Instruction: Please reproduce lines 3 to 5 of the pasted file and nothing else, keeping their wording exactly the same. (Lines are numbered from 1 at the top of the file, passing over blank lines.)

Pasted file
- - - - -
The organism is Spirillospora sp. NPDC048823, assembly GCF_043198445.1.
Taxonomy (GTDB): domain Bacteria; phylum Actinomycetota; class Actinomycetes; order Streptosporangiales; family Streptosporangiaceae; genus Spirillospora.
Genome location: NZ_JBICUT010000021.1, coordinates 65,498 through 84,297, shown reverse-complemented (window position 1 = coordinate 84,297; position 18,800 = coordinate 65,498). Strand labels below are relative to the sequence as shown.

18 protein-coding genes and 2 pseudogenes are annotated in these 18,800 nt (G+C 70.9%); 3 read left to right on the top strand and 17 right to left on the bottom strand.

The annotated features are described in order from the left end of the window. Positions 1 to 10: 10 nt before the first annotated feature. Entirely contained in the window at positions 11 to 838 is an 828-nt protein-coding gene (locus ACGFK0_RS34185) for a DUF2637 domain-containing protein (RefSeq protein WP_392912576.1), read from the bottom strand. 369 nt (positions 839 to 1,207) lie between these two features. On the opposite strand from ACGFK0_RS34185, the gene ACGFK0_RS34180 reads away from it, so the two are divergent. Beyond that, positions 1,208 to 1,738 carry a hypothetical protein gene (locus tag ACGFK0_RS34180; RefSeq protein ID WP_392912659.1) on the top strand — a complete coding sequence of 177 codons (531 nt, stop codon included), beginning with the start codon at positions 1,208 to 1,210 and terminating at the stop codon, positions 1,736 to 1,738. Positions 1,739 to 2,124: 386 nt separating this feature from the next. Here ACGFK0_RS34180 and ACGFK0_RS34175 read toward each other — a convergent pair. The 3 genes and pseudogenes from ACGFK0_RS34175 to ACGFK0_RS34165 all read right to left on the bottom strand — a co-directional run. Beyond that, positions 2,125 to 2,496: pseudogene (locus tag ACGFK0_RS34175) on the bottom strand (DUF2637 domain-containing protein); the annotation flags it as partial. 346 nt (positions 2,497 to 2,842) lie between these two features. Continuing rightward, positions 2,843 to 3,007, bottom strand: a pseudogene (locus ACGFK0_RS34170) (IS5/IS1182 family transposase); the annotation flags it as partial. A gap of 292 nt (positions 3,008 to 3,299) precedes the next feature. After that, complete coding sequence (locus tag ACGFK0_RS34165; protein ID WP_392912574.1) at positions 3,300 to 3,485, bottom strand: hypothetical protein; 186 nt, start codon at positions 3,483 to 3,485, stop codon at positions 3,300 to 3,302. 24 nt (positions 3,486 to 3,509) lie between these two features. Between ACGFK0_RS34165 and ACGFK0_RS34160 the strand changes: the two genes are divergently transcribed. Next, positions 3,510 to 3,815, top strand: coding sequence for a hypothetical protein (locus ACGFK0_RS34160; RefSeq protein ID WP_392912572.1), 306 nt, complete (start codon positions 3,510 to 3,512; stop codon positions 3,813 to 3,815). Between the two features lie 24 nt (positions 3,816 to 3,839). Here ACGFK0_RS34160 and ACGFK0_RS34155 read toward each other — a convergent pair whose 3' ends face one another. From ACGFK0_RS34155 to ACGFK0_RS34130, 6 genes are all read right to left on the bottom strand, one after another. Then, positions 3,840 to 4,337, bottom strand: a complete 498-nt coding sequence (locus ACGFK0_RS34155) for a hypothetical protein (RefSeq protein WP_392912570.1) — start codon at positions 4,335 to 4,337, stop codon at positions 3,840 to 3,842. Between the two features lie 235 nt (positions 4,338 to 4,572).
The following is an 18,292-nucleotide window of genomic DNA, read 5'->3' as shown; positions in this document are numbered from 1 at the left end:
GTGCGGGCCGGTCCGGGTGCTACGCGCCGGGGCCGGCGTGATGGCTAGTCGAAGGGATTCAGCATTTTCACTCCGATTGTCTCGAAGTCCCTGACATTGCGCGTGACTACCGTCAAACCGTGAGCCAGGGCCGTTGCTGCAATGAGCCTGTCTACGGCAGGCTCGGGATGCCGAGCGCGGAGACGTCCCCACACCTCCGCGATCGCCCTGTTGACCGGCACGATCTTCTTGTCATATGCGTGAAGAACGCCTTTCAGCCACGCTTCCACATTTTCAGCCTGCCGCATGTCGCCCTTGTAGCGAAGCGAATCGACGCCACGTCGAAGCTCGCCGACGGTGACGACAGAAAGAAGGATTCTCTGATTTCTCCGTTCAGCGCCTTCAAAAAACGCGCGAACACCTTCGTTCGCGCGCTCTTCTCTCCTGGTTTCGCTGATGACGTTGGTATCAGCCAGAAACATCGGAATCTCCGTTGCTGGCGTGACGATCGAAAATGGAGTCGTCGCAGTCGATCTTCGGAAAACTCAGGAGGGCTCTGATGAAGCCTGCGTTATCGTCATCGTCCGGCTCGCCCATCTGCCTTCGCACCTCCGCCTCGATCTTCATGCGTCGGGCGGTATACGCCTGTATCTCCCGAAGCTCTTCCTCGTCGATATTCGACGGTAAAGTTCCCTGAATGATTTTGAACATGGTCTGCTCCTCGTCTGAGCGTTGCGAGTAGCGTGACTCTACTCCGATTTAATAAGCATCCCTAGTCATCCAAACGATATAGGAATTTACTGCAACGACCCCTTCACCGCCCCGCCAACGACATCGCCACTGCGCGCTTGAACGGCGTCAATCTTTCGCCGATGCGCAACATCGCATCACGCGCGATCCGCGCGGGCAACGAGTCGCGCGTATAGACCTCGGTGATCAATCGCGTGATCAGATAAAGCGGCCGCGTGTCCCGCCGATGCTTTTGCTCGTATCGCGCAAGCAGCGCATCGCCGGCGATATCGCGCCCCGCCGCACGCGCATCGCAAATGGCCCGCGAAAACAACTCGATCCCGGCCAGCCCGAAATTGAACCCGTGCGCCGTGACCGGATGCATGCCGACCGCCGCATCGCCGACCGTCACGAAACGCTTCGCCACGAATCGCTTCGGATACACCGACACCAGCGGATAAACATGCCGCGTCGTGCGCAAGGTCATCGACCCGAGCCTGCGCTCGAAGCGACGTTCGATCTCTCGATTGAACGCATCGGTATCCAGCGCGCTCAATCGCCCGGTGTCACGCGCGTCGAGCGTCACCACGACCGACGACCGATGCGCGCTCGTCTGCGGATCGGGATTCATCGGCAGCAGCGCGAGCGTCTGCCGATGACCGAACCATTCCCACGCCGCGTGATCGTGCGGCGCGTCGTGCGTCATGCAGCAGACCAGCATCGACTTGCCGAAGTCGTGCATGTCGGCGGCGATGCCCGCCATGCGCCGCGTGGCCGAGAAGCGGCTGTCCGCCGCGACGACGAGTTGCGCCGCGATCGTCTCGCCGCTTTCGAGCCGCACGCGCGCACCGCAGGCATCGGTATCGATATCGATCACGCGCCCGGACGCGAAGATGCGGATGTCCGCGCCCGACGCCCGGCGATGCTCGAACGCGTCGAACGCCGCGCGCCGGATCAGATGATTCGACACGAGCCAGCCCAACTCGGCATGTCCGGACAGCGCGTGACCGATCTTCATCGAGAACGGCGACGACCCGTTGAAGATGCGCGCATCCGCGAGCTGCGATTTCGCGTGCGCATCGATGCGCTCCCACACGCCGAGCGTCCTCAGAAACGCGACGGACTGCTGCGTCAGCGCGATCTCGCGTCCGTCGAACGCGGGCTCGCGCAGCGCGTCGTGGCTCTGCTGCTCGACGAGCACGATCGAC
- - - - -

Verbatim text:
Genome location: NZ_JBICUT010000021.1, coordinates 65,498 through 84,297, shown reverse-complemented (window position 1 = coordinate 84,297; position 18,800 = coordinate 65,498). Strand labels below are relative to the sequence as shown.

18 protein-coding genes and 2 pseudogenes are annotated in these 18,800 nt (G+C 70.9%); 3 read left to right on the top strand and 17 right to left on the bottom strand.

The annotated features are described in order from the left end of the window. Positions 1 to 10: 10 nt before the first annotated feature. Entirely contained in the window at positions 11 to 838 is an 828-nt protein-coding gene (locus ACGFK0_RS34185) for a DUF2637 domain-containing protein (RefSeq protein WP_392912576.1), read from the bottom strand. 369 nt (positions 839 to 1,207) lie between these two features. On the opposite strand from ACGFK0_RS34185, the gene ACGFK0_RS34180 reads away from it, so the two are divergent. Beyond that, positions 1,208 to 1,738 carry a hypothetical protein gene (locus tag ACGFK0_RS34180; RefSeq protein ID WP_392912659.1) on the top strand — a complete coding sequence of 177 codons (531 nt, stop codon included), beginning with the start codon at positions 1,208 to 1,210 and terminating at the stop codon, positions 1,736 to 1,738. Positions 1,739 to 2,124: 386 nt separating this feature from the next. Here ACGFK0_RS34180 and ACGFK0_RS34175 read toward each other — a convergent pair. The 3 genes and pseudogenes from ACGFK0_RS34175 to ACGFK0_RS34165 all read right to left on the bottom strand — a co-directional run. Beyond that, positions 2,125 to 2,496: pseudogene (locus tag ACGFK0_RS34175) on the bottom strand (DUF2637 domain-containing protein); the annotation flags it as partial. 346 nt (positions 2,497 to 2,842) lie between these two features. Continuing rightward, positions 2,843 to 3,007, bottom strand: a pseudogene (locus ACGFK0_RS34170) (IS5/IS1182 family transposase); the annotation flags it as partial. A gap of 292 nt (positions 3,008 to 3,299) precedes the next feature. After that, complete coding sequence (locus tag ACGFK0_RS34165; protein ID WP_392912574.1) at positions 3,300 to 3,485, bottom strand: hypothetical protein; 186 nt, start codon at positions 3,483 to 3,485, stop codon at positions 3,300 to 3,302. 24 nt (positions 3,486 to 3,509) lie between these two features. Between ACGFK0_RS34165 and ACGFK0_RS34160 the strand changes: the two genes are divergently transcribed. Next, positions 3,510 to 3,815, top strand: coding sequence for a hypothetical protein (locus ACGFK0_RS34160; RefSeq protein ID WP_392912572.1), 306 nt, complete (start codon positions 3,510 to 3,512; stop codon positions 3,813 to 3,815). Between the two features lie 24 nt (positions 3,816 to 3,839). Here ACGFK0_RS34160 and ACGFK0_RS34155 read toward each other — a convergent pair whose 3' ends face one another. From ACGFK0_RS34155 to ACGFK0_RS34130, 6 genes are all read right to left on the bottom strand, one after another. Then, positions 3,840 to 4,337, bottom strand: a complete 498-nt coding sequence (locus ACGFK0_RS34155) for a hypothetical protein (RefSeq protein WP_392912570.1) — start codon at positions 4,335 to 4,337, stop codon at positions 3,840 to 3,842. Between the two features lie 235 nt (positions 4,338 to 4,572).